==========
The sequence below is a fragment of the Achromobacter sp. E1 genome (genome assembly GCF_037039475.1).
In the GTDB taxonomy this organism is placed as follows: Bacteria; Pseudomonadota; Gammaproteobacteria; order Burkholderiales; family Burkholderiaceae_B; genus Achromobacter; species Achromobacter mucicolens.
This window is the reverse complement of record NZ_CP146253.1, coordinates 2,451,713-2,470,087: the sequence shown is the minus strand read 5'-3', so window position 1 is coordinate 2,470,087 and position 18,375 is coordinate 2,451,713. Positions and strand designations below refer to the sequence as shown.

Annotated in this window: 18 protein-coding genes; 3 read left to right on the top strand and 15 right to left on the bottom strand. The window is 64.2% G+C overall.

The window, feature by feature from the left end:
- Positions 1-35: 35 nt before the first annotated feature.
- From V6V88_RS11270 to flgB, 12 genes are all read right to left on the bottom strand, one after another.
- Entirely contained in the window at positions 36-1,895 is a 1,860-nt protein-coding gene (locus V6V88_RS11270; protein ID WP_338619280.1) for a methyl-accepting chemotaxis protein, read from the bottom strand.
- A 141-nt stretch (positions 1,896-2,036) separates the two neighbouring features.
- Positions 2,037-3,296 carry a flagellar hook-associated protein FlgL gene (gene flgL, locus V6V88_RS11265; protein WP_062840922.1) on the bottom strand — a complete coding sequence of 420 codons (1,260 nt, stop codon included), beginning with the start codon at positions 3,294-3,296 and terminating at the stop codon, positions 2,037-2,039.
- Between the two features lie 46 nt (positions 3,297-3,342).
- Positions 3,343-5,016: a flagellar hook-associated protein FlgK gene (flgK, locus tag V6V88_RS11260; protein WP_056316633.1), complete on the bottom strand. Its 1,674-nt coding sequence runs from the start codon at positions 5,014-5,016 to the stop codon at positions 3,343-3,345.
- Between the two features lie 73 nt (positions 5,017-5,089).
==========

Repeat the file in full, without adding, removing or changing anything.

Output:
The sequence below is a fragment of the Achromobacter sp. E1 genome (genome assembly GCF_037039475.1).
In the GTDB taxonomy this organism is placed as follows: Bacteria; Pseudomonadota; Gammaproteobacteria; order Burkholderiales; family Burkholderiaceae_B; genus Achromobacter; species Achromobacter mucicolens.
This window is the reverse complement of record NZ_CP146253.1, coordinates 2,451,713-2,470,087: the sequence shown is the minus strand read 5'-3', so window position 1 is coordinate 2,470,087 and position 18,375 is coordinate 2,451,713. Positions and strand designations below refer to the sequence as shown.

Annotated in this window: 18 protein-coding genes; 3 read left to right on the top strand and 15 right to left on the bottom strand. The window is 64.2% G+C overall.

The window, feature by feature from the left end:
- Positions 1-35: 35 nt before the first annotated feature.
- From V6V88_RS11270 to flgB, 12 genes are all read right to left on the bottom strand, one after another.
- Entirely contained in the window at positions 36-1,895 is a 1,860-nt protein-coding gene (locus V6V88_RS11270; protein ID WP_338619280.1) for a methyl-accepting chemotaxis protein, read from the bottom strand.
- A 141-nt stretch (positions 1,896-2,036) separates the two neighbouring features.
- Positions 2,037-3,296 carry a flagellar hook-associated protein FlgL gene (gene flgL, locus V6V88_RS11265; protein WP_062840922.1) on the bottom strand — a complete coding sequence of 420 codons (1,260 nt, stop codon included), beginning with the start codon at positions 3,294-3,296 and terminating at the stop codon, positions 2,037-2,039.
- Between the two features lie 46 nt (positions 3,297-3,342).
- Positions 3,343-5,016: a flagellar hook-associated protein FlgK gene (flgK, locus tag V6V88_RS11260; protein WP_056316633.1), complete on the bottom strand. Its 1,674-nt coding sequence runs from the start codon at positions 5,014-5,016 to the stop codon at positions 3,343-3,345.
- Between the two features lie 73 nt (positions 5,017-5,089).